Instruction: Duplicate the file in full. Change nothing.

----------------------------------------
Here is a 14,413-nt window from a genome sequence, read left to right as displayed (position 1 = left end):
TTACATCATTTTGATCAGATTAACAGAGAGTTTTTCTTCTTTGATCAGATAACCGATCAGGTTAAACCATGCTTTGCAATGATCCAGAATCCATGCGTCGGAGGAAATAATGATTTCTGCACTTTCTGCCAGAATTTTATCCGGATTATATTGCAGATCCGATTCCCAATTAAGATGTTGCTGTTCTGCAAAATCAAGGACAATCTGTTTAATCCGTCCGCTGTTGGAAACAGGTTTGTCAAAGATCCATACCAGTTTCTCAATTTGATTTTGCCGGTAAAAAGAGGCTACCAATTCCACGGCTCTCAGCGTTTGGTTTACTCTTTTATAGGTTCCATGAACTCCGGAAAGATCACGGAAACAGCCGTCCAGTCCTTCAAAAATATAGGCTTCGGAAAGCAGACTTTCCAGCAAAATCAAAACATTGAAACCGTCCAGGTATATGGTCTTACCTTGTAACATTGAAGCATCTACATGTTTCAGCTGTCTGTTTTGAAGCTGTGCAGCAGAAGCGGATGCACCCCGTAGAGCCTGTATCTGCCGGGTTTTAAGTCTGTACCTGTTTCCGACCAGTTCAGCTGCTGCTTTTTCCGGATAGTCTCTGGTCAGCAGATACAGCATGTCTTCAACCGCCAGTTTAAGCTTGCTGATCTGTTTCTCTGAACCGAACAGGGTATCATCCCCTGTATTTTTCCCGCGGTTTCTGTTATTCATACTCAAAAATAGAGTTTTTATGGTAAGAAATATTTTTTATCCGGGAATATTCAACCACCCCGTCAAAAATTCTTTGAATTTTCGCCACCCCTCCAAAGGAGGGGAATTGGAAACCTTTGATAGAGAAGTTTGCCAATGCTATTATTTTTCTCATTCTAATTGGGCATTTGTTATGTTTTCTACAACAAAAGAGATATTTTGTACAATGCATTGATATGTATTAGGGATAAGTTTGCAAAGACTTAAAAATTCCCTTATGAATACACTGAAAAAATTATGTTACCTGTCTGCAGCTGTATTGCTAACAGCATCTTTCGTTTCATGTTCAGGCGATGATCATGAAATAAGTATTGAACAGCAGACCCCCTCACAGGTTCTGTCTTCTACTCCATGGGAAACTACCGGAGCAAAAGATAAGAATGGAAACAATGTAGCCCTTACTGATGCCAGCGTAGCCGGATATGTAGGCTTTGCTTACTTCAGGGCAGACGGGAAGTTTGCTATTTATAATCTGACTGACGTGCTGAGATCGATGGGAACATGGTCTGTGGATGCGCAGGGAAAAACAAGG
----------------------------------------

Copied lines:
Here is a 14,413-nt window from a genome sequence, read left to right as displayed (position 1 = left end):
TTACATCATTTTGATCAGATTAACAGAGAGTTTTTCTTCTTTGATCAGATAACCGATCAGGTTAAACCATGCTTTGCAATGATCCAGAATCCATGCGTCGGAGGAAATAATGATTTCTGCACTTTCTGCCAGAATTTTATCCGGATTATATTGCAGATCCGATTCCCAATTAAGATGTTGCTGTTCTGCAAAATCAAGGACAATCTGTTTAATCCGTCCGCTGTTGGAAACAGGTTTGTCAAAGATCCATACCAGTTTCTCAATTTGATTTTGCCGGTAAAAAGAGGCTACCAATTCCACGGCTCTCAGCGTTTGGTTTACTCTTTTATAGGTTCCATGAACTCCGGAAAGATCACGGAAACAGCCGTCCAGTCCTTCAAAAATATAGGCTTCGGAAAGCAGACTTTCCAGCAAAATCAAAACATTGAAACCGTCCAGGTATATGGTCTTACCTTGTAACATTGAAGCATCTACATGTTTCAGCTGTCTGTTTTGAAGCTGTGCAGCAGAAGCGGATGCACCCCGTAGAGCCTGTATCTGCCGGGTTTTAAGTCTGTACCTGTTTCCGACCAGTTCAGCTGCTGCTTTTTCCGGATAGTCTCTGGTCAGCAGATACAGCATGTCTTCAACCGCCAGTTTAAGCTTGCTGATCTGTTTCTCTGAACCGAACAGGGTATCATCCCCTGTATTTTTCCCGCGGTTTCTGTTATTCATACTCAAAAATAGAGTTTTTATGGTAAGAAATATTTTTTATCCGGGAATATTCAACCACCCCGTCAAAAATTCTTTGAATTTTCGCCACCCCTCCAAAGGAGGGGAATTGGAAACCTTTGATAGAGAAGTTTGCCAATGCTATTATTTTTCTCATTCTAATTGGGCATTTGTTATGTTTTCTACAACAAAAGAGATATTTTGTACAATGCATTGATATGTATTAGGGATAAGTTTGCAAAGACTTAAAAATTCCCTTATGAATACACTGAAAAAATTATGTTACCTGTCTGCAGCTGTATTGCTAACAGCATCTTTCGTTTCATGTTCAGGCGATGATCATGAAATAAGTATTGAACAGCAGACCCCCTCACAGGTTCTGTCTTCTACTCCATGGGAAACTACCGGAGCAAAAGATAAGAATGGAAACAATGTAGCCCTTACTGATGCCAGCGTAGCCGGATATGTAGGCTTTGCTTACTTCAGGGCAGACGGGAAGTTTGCTATTTATAATCTGACTGACGTGCTGAGATCGATGGGAACATGGTCTGTGGATGCGCAGGGAAAAACAAGG